Never underestimate the power of copywriting and design for brand loyalty to DTC brands. With the right brand copy and stunning photos, you can tempt shoppers to click that “add to cart” button and boost your own online sales.
Without further ado, let’s dive into the how-to!
1. Eye-catching photos
The first step to brand loyalty is to catch a shopper’s eye. Product photos can be set up with pretty paper backgrounds and good lighting.
- Crop or edit out any distracting elements that don’t compliment your product.
- Ensure the background is attractive, but does not overpower the product.
- When possible, shoot in natural light. The golden hour (sunset) is extremely flattering for photos of people, for example for accessory or make-up products.
This photographer does a stellar walkthrough of the DIY photography for DTC brands:
While carousels on homepages and inserted videos can slow loading speed, if you add a second image of the same photo when the cursor hovers over the photo, you can pique shoppers’ interest enough to look through more photos.
A store that does this well is Zona E Home. When hovering your mouse over their images, an alternate perspective or product placement displays:
To achieve this polished look, without sacrificing loading speed, upload lower quality images on menu pages (800 x 800 pixels for example) and then add high-definition images on the individual product page, once the shopper has been attracted by your hover image.
2. Homogenous branding
A store owner recently asked us, “how can I improve my store and increase online sales?” Each person at Aument specializes in a different aspect of marketing so together, we have a gamut of advice. But the top-of-funnel people, myself included, think about branding first, naturally!
We told them: To keep shoppers on page, make it aesthetic and communicate one vibe across your pages. A simple color theme and minimal font variations are easiest on the eyes.
Experts recommend no more than two brand fonts. It is fashionable to combine one cursive and one sans serif font. The latter are block lettering, without the small strokes or extensions at the end of a letter’s leg and are easier to read, so keep cursive for decorative uses.
There is psychological reasoning behind the consistency of branding, and even the colors you use should resonate with your audience. One DTC brand that has exemplary branding is Fit and Sweet: their webpage, Instagram, and even their Linktree all make use of the same muted pinks and warm salmon.
Fit and Sweet’s tones are within the red to yellow pallets known for “evoking the taste buds and stimulating the appetite.” They are also close to the millennial pink that appeal to a certain age group, nostalgic for childhood comforts according to Business Insider. What does your color-scheme communicate?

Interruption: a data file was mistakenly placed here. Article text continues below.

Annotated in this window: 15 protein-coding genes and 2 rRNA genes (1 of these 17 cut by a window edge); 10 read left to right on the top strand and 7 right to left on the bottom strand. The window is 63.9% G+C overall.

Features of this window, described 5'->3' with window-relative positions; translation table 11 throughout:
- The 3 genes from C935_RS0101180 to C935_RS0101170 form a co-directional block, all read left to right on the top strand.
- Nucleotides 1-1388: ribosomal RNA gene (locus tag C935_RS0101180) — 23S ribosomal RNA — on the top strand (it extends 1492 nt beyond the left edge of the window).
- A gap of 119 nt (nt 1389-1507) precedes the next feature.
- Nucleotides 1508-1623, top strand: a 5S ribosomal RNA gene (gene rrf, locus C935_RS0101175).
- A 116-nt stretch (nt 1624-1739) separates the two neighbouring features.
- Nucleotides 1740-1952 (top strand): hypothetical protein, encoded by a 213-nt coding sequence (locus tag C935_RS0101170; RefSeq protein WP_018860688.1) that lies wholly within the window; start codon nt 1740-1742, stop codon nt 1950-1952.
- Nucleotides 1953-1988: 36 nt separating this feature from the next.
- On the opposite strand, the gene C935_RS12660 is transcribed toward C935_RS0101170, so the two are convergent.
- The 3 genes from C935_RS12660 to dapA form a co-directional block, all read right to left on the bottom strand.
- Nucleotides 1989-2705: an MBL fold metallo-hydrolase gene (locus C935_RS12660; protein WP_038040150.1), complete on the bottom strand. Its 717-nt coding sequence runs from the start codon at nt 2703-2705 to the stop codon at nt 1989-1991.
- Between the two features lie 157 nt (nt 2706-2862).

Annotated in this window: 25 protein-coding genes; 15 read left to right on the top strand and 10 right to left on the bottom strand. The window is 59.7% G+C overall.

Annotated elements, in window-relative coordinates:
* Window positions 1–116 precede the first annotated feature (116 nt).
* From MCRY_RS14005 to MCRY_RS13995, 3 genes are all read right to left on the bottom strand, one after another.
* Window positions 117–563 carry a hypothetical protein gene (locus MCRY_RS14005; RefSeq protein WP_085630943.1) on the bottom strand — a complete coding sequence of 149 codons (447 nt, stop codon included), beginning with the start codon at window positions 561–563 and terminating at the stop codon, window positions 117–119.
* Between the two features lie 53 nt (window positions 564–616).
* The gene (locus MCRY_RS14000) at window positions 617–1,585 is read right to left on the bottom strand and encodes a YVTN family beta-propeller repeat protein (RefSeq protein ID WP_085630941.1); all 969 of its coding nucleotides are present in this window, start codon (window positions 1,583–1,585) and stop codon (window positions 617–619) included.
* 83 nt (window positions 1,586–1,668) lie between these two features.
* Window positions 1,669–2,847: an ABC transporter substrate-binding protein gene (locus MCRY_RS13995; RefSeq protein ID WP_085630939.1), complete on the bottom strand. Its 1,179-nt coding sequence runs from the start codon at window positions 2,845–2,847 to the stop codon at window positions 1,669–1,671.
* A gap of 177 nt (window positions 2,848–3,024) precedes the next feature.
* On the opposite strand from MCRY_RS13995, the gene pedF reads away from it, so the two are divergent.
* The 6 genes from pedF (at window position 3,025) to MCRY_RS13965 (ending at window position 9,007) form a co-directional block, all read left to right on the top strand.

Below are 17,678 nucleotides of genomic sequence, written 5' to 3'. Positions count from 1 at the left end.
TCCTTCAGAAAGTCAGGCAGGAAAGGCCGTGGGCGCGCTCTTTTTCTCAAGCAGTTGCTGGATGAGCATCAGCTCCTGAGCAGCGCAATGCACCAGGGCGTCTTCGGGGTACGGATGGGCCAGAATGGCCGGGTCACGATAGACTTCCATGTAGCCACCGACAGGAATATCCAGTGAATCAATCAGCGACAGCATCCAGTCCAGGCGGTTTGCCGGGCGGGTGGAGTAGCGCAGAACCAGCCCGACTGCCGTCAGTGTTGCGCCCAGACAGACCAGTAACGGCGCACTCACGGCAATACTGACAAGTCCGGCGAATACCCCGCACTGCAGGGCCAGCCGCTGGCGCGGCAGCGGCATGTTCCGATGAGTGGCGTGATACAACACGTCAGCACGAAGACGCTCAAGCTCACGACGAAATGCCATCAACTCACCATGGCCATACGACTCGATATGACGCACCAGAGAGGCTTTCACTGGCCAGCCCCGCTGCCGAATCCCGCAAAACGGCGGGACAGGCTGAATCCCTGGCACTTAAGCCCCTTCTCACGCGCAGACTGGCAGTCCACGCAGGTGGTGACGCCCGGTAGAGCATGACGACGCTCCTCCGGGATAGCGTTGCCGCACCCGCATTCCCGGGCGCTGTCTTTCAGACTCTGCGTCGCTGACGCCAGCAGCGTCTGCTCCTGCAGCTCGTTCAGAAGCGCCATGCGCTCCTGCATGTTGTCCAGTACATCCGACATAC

Spacings should also be homogenous when possible. Having the same sized spacing between product images and between texts gives the elegant touch that professional designers would implement. Shopify’s section blocks make this easy for new store owners — no programming or web design required!
3. Show-stopping descriptions
Brand loyalty can be broken by bad copywriting, and many shoppers are more critical of words than design, so these are the golden rules that non-copywriters should observe to build website content that will tempt shoppers to click “add to cart” and also come back for more:
- Home page product descriptions need to be short and to the point.
- Product page descriptions can be longer but should not repeat points.
This is your opportunity to cite how and when to use your product, as the Shopify store Elgin USA does expertly.
Your top keyword should be included subtly in descriptions.
Yes, optimize your content for search engines, but don’t shoe horn SEO onto the page to the detriment of your brief and catching product descriptions.
Copywriting is hard to master, and writing with SEO artfully is even more complex. I recommend hiring a copywriter to review — not to write — your descriptions, giving a fresh point of view on your copy. The reason I suggest this over hiring a writer and editing their work, is that you know your product’s features best. The owners of DTC brands always write a great baseline copy for a professional to work from.
4. Social media as a store extension
Wondering how you can improve your store and increase online sales? Think beyond brand loyalty to your Shopify store. Today, selling happens in many different locations, and awareness might start further from your website than you think.
Now that Instagram Shops, Amazon, and many other platforms integrate with online stores, as well as offering alternatives to buying on your site, it’s worth revisiting all other pages to make sure your social media is aesthetic and functional.
The best way to get ideas about the latest social media presentations is to browse other DTC brands. The reFOREST Collection’s page is an excellent place to start:
A full cart is not a guarantee of checkout
They loved your wares! But you still need to get shoppers to buy your products. To ensure this, checking out ought to be easy as possible:
- Make the cart icon clear and accessible on all your pages.
- Allow shoppers to auto populate shipping and invoicing options.
- Offer as many payment options as you can within your Shopify store.
Even if you do everything right and the ”add to cart” vibes are spot on, you still need a Plan B. Worst comes to worst, the buyer can get distracted and close the tab where they’re shopping.
Bring them back, effortlessly, with Aument.